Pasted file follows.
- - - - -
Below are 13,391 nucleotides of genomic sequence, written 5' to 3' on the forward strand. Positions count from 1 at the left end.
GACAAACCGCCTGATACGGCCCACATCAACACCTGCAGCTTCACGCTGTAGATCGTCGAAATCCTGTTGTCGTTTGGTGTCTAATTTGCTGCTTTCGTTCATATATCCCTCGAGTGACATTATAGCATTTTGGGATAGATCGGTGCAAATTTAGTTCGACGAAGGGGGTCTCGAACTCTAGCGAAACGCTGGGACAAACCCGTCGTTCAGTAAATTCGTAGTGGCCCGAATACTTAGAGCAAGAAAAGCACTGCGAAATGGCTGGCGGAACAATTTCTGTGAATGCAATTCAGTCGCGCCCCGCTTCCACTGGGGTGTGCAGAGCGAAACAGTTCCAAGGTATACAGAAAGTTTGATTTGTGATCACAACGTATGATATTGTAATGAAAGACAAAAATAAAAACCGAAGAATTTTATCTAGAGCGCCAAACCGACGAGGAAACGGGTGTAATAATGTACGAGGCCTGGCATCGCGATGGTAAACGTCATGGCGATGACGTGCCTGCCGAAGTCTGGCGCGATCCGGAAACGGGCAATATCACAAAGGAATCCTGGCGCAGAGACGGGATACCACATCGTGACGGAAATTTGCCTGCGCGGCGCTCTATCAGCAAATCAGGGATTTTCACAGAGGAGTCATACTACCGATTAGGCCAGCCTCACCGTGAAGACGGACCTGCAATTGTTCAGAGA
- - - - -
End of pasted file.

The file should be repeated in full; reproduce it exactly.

Below are 13,391 nucleotides of genomic sequence, written 5' to 3' on the forward strand. Positions count from 1 at the left end.
GACAAACCGCCTGATACGGCCCACATCAACACCTGCAGCTTCACGCTGTAGATCGTCGAAATCCTGTTGTCGTTTGGTGTCTAATTTGCTGCTTTCGTTCATATATCCCTCGAGTGACATTATAGCATTTTGGGATAGATCGGTGCAAATTTAGTTCGACGAAGGGGGTCTCGAACTCTAGCGAAACGCTGGGACAAACCCGTCGTTCAGTAAATTCGTAGTGGCCCGAATACTTAGAGCAAGAAAAGCACTGCGAAATGGCTGGCGGAACAATTTCTGTGAATGCAATTCAGTCGCGCCCCGCTTCCACTGGGGTGTGCAGAGCGAAACAGTTCCAAGGTATACAGAAAGTTTGATTTGTGATCACAACGTATGATATTGTAATGAAAGACAAAAATAAAAACCGAAGAATTTTATCTAGAGCGCCAAACCGACGAGGAAACGGGTGTAATAATGTACGAGGCCTGGCATCGCGATGGTAAACGTCATGGCGATGACGTGCCTGCCGAAGTCTGGCGCGATCCGGAAACGGGCAATATCACAAAGGAATCCTGGCGCAGAGACGGGATACCACATCGTGACGGAAATTTGCCTGCGCGGCGCTCTATCAGCAAATCAGGGATTTTCACAGAGGAGTCATACTACCGATTAGGCCAGCCTCACCGTGAAGACGGACCTGCAATTGTTCAGAGA